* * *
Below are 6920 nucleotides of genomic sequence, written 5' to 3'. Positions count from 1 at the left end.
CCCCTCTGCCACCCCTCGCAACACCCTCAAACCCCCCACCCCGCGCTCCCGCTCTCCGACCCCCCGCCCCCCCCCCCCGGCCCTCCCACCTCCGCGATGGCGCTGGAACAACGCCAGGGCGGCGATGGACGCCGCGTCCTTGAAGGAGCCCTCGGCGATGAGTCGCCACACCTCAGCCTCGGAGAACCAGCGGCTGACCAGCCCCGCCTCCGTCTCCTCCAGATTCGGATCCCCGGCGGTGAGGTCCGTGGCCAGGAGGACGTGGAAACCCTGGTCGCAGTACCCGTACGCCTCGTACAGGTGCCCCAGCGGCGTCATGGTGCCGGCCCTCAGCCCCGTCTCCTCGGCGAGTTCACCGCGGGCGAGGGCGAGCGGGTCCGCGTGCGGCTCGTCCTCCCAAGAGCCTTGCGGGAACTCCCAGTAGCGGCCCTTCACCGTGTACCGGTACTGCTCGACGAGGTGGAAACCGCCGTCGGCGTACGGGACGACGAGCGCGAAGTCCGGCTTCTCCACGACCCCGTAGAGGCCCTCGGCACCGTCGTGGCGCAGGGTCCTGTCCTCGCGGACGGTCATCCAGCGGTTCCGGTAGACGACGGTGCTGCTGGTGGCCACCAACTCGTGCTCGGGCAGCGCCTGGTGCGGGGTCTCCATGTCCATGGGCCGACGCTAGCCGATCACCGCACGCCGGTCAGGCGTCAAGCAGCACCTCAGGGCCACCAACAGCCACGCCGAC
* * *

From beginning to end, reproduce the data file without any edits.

Below are 6920 nucleotides of genomic sequence, written 5' to 3'. Positions count from 1 at the left end.
CCCCTCTGCCACCCCTCGCAACACCCTCAAACCCCCCACCCCGCGCTCCCGCTCTCCGACCCCCCGCCCCCCCCCCCCGGCCCTCCCACCTCCGCGATGGCGCTGGAACAACGCCAGGGCGGCGATGGACGCCGCGTCCTTGAAGGAGCCCTCGGCGATGAGTCGCCACACCTCAGCCTCGGAGAACCAGCGGCTGACCAGCCCCGCCTCCGTCTCCTCCAGATTCGGATCCCCGGCGGTGAGGTCCGTGGCCAGGAGGACGTGGAAACCCTGGTCGCAGTACCCGTACGCCTCGTACAGGTGCCCCAGCGGCGTCATGGTGCCGGCCCTCAGCCCCGTCTCCTCGGCGAGTTCACCGCGGGCGAGGGCGAGCGGGTCCGCGTGCGGCTCGTCCTCCCAAGAGCCTTGCGGGAACTCCCAGTAGCGGCCCTTCACCGTGTACCGGTACTGCTCGACGAGGTGGAAACCGCCGTCGGCGTACGGGACGACGAGCGCGAAGTCCGGCTTCTCCACGACCCCGTAGAGGCCCTCGGCACCGTCGTGGCGCAGGGTCCTGTCCTCGCGGACGGTCATCCAGCGGTTCCGGTAGACGACGGTGCTGCTGGTGGCCACCAACTCGTGCTCGGGCAGCGCCTGGTGCGGGGTCTCCATGTCCATGGGCCGACGCTAGCCGATCACCGCACGCCGGTCAGGCGTCAAGCAGCACCTCAGGGCCACCAACAGCCACGCCGAC